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The Liar: Featuring Sara Richardson

Sara RichardsonAs part of our Meet the Cast of The Liar Blog Series, let us introduce you to Sara Richardson:

ROLE: Lucrece, Clarice’s best friend

DESCRIPTION LINES OF LUCRECE IN THE PLAY:

I’m deserving of a first-class mate
As other women. Yet I stand and wait.
Because I’m silent–all right, call it nervous–
Most men just never see beneath my surface.

CAST QUESTION:

What aspect of playing Lucrece will most challenge you?

Lucrece is quiet at first, which can be challenging; but David Ives gives us a lot of fun clues about her later in the script to build upon. Fun friendship rivalries, colorful descriptions comparing her unflatteringly to sea creatures, a clear bookish bent and self-professed as ‘nervous,’ we are given a lot to play with in terms of character. These hints allowed us to find ways of showing her more ill at ease qualities in action–always fun in a farce, especially one with such playfully designed elements (thanks designers Eli, Abbee, Rebecca and director Doug!)! A challenge in a farce is also always to find the honesty in the midst of the absurd so finding Lucrece’s real sense of longing and unrequited love deep down, before making it laughable, is important.

It is a gift to get to play someone who experiences such terribly awkward moments and has to live through them in front of everyone–painfully, earnestly and repeatedly. I love it!

CAST BACKGROUND:

Park Square Debut Representative Theatre Jungle Theater: The Night Alive; Mu Performing Arts: You for Me for You; Pillsbury House Theatre: Buzzer; Torch Theater: Boeing Boeing; Theatre Novi Most: Rehearsing Failure; Gremlin Theatre/Provincetown Tennessee Williams Theater Festival: A Lovely Sunday for Creve Coeur Film Rough Tender; Per Bianca (Cannes shorts 2011) Training Ècole Jacques Lecoq Other Sara-Richardson.com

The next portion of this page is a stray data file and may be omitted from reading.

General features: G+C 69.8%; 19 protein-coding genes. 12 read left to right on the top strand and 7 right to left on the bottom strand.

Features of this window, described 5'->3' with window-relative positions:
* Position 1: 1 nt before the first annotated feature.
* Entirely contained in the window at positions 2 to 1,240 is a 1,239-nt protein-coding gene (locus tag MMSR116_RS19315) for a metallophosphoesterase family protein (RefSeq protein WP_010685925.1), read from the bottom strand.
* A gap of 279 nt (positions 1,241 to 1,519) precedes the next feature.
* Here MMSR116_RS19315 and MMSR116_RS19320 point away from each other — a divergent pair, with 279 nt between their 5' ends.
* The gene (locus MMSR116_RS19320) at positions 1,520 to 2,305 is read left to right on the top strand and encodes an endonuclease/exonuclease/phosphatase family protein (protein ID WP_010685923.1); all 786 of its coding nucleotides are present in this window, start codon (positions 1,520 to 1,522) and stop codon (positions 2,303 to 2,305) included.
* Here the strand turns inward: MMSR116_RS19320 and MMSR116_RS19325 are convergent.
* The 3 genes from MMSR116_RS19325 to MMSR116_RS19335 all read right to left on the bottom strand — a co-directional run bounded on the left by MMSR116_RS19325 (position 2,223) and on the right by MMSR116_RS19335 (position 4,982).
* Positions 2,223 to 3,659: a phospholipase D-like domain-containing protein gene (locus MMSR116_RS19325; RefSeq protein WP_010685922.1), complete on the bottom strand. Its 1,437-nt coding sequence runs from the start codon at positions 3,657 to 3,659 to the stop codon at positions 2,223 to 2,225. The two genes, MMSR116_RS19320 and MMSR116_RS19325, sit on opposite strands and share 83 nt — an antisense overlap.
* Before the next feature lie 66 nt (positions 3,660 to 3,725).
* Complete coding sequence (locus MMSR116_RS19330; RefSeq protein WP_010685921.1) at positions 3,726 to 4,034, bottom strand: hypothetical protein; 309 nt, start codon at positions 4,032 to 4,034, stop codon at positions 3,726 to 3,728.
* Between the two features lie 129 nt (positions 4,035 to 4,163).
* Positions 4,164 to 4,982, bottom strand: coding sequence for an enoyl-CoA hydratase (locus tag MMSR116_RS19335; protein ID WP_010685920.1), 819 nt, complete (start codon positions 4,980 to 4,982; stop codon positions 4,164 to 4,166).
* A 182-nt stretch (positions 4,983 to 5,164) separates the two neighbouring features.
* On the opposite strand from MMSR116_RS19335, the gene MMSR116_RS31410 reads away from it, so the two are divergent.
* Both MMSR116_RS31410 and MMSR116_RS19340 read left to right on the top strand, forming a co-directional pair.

Shanan Custer, Sara Richardson, India Gurley and Sha' Cage in a rehearsal. (Photograph by Connie Shaver)

Shanan Custer, Sara Richardson, India Gurley and Sha’ Cage in a rehearsal.
(Photograph by Connie Shaver)

Area Premiere of The Liar - Park Square Theatre’s Proscenium Stage – September 9 to October 2

 

Two Stages, Sheer Fun

For many Minnesotan families such as mine, Labor Day marks the end of summer. There is a nervous excitement in our household as another school year begins. What will it bring into our lives? Surely, loads of laughter, tears; much clarity, but just as many misunderstandings; personal highs, and emotional lows. Life is like that–filled with drama, comedy and everything in between.

Excitement also runs high at Park Square Theatre as we begin our 2016-2017 season. This coming week, both our stages will be crazy-busy with marvelous, energetic fun. Park Square presents the area premiere of David Ives’ The Liar on the Proscenium Stage from September 9 to October 2; while Joe Chvala and the Flying Foot Forum complete their run of Passing Through Pig’s Eye from September 7 to 11, a roving performance that starts and ends at the Boss Thrust Stage.

Mounting the production of The Liar has been incredible fun for those who can’t wait to bring it to you live on stage. This summer, I have connected with many of the show’s actors and designers for glimpses of the mischievous world that they plan to entangle us in–a world of intricate wordplay, deceptive scenery, twisty plot and fast-paced humor. In the spirit of the show, individuals also shared their own funny stories about lying. (Be sure to read past blog posts and future ones about The Liar.) Everyone’s enthusiasm has been infectious, and I cannot wait to see this play.

The Liar in Dress Rehearsal

Last week, I brought my entire family to see Passing Through Pig’s Eye. We came not knowing much beyond the fact that we would learn some Saint Paul history but were absolutely WOWed by the inventive dance numbers and often gut-busting humor. All I can say is, “Go see it NOW before you can’t!” In my mind’s eye, I can still see those “crazy legs” of the loose-limbed gangster, tap dancing away in bright red shoes, and the hilarious image of a stage full of dancers holding dodge balls. I can still feel the adrenaline rush of watching anything-goes street dancing, followed by Joe Chvala and longtime Forum member Karla Grotting “dust up the floor” like those movie greats, Astaire and Rogers or Kelly and Reynolds. What hit my whole family hardest about the performance that night was the sheer joy of the dancers on the stage and on the street, having so much fun doing what they love most.